Work continues on the Australian garden.  On every visit, we see a little more work accomplished.  Actual gravel paths!  More plants added!  It will be A Thing soon.  I hope they will add some South African proteas to the other side of the path, which is the South African garden.  They need some Leucospermums and Proteas to go with the Grevilleas, Correas and Eremophilas, don't you think?  Of course they do. 
Lovely scene:  a river of South African Agapanthus running through a sea of blooming grass. 
Rose garden looked great.  Again!  I wanted to linger among roses, but we didn't have much time left--it was starting to get hot, and we wanted to see the Cactus and Succulent Show before the crowds poured in.   

I love how the Agapanthus flowers seem to peek around the columns. 
On, on to the show/sale!  Magnificent oak, that, despite looking as though it is in decline.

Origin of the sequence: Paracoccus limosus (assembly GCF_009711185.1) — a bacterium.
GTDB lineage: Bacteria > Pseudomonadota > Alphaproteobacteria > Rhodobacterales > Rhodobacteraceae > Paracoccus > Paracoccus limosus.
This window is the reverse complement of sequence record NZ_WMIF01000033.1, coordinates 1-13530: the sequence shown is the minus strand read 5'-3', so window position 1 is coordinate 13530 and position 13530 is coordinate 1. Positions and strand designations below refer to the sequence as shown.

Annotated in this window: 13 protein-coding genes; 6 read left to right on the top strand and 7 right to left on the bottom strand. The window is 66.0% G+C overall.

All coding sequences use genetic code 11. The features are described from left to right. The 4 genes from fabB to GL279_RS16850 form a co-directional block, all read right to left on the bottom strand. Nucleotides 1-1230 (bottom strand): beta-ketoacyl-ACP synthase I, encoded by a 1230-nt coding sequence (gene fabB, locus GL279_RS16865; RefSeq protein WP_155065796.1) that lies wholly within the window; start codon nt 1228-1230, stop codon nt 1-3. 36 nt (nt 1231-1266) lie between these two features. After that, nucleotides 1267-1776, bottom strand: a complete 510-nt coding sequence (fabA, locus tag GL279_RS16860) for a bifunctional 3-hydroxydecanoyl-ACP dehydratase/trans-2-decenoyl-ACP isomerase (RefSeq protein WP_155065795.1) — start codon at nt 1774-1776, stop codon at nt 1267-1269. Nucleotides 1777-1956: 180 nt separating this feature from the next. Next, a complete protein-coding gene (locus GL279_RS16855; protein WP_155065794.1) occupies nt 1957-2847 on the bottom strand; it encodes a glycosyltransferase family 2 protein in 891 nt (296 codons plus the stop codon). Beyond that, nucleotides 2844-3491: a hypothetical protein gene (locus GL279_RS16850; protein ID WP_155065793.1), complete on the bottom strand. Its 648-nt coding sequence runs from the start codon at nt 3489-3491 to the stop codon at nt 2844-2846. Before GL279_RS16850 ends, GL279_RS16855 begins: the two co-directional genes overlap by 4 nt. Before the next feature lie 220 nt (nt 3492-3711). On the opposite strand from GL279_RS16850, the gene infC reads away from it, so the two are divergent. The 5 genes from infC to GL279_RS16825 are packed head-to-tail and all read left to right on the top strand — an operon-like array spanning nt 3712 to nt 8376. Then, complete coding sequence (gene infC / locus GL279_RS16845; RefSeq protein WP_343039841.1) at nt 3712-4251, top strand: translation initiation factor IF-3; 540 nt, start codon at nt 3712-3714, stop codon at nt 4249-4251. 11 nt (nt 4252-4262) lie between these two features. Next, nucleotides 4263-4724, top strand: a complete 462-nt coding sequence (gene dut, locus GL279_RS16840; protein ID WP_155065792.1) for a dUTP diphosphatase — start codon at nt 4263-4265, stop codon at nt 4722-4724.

Show:  look at that Hamanthus deformis!  Isn't that amazing?  It's like two green satin napkins, except it's a plant.
A Mangave 'Kaleidoscope' on the Trophy Table. 
Sale!  Shopping opportunity!  Very picked over, but there were a couple of Mangaves from the Walters Gardens breeding program (Hans Hansen, director) at a great price--I chose 'Catch A Wave', which has a lot of Agave gypsophila in it--imagine a gypsophila with purple spots.  Oh, yeah!
Arrow indicates blogger selecting just the right Mangave while Beloved rested in the shade and composed the photo:
 Two more purchases:  Echinopsis 'Foxy Lady', and a very nice pot for Echinopsis 'Flying Saucer', purchased last year--still hoping for a 'Flying Saucer' flower.  It has doubled in size, but no buds yet...I resorted to the extreme measure of giving it some fertilizer. 
Mangave 'Catch A Wave'
 New Peety Pot, with previous Peety Pot purchase (say fast three times) in the background:
Echinopsis 'Foxy Lady' in the green pot.  Look carefully at 'Foxy' and you'll see a small fuzzy white spot--that's a developing bud!!!  An Echinopsis "unknown seedling" from Bach's in Tucson is the flower: